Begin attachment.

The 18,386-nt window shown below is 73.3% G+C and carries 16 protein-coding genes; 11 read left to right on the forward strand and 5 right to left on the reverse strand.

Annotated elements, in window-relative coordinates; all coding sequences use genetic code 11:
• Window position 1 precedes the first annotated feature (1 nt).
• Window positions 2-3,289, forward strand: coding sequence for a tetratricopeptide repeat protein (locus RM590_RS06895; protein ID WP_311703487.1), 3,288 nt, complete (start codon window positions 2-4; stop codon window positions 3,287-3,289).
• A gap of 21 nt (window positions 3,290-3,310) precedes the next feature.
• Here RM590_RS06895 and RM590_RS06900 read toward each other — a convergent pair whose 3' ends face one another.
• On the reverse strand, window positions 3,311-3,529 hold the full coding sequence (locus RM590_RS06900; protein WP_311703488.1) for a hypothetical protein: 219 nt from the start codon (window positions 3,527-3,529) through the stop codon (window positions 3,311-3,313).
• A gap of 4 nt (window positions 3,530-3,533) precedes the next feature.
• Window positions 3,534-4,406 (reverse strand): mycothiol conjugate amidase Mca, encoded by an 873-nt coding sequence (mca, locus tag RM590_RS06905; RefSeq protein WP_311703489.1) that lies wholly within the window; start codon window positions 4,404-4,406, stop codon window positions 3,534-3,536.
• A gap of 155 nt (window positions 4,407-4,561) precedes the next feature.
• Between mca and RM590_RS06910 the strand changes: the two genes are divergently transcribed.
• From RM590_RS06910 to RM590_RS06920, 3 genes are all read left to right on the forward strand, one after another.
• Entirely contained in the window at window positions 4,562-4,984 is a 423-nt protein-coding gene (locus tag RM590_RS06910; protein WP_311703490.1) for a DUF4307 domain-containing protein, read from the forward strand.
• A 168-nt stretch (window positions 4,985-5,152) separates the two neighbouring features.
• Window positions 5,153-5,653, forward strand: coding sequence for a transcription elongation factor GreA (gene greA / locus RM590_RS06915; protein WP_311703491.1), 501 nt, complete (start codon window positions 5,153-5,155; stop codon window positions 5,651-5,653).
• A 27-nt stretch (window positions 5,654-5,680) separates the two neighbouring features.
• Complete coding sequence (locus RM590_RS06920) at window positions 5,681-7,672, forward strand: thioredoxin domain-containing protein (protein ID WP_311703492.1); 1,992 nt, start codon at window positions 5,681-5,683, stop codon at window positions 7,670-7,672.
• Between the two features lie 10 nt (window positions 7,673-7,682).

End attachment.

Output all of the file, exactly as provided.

The 18,386-nt window shown below is 73.3% G+C and carries 16 protein-coding genes; 11 read left to right on the forward strand and 5 right to left on the reverse strand.

Annotated elements, in window-relative coordinates; all coding sequences use genetic code 11:
• Window position 1 precedes the first annotated feature (1 nt).
• Window positions 2-3,289, forward strand: coding sequence for a tetratricopeptide repeat protein (locus RM590_RS06895; protein ID WP_311703487.1), 3,288 nt, complete (start codon window positions 2-4; stop codon window positions 3,287-3,289).
• A gap of 21 nt (window positions 3,290-3,310) precedes the next feature.
• Here RM590_RS06895 and RM590_RS06900 read toward each other — a convergent pair whose 3' ends face one another.
• On the reverse strand, window positions 3,311-3,529 hold the full coding sequence (locus RM590_RS06900; protein WP_311703488.1) for a hypothetical protein: 219 nt from the start codon (window positions 3,527-3,529) through the stop codon (window positions 3,311-3,313).
• A gap of 4 nt (window positions 3,530-3,533) precedes the next feature.
• Window positions 3,534-4,406 (reverse strand): mycothiol conjugate amidase Mca, encoded by an 873-nt coding sequence (mca, locus tag RM590_RS06905; RefSeq protein WP_311703489.1) that lies wholly within the window; start codon window positions 4,404-4,406, stop codon window positions 3,534-3,536.
• A gap of 155 nt (window positions 4,407-4,561) precedes the next feature.
• Between mca and RM590_RS06910 the strand changes: the two genes are divergently transcribed.
• From RM590_RS06910 to RM590_RS06920, 3 genes are all read left to right on the forward strand, one after another.
• Entirely contained in the window at window positions 4,562-4,984 is a 423-nt protein-coding gene (locus tag RM590_RS06910; protein WP_311703490.1) for a DUF4307 domain-containing protein, read from the forward strand.
• A 168-nt stretch (window positions 4,985-5,152) separates the two neighbouring features.
• Window positions 5,153-5,653, forward strand: coding sequence for a transcription elongation factor GreA (gene greA / locus RM590_RS06915; protein WP_311703491.1), 501 nt, complete (start codon window positions 5,153-5,155; stop codon window positions 5,651-5,653).
• A 27-nt stretch (window positions 5,654-5,680) separates the two neighbouring features.
• Complete coding sequence (locus RM590_RS06920) at window positions 5,681-7,672, forward strand: thioredoxin domain-containing protein (protein ID WP_311703492.1); 1,992 nt, start codon at window positions 5,681-5,683, stop codon at window positions 7,670-7,672.
• Between the two features lie 10 nt (window positions 7,673-7,682).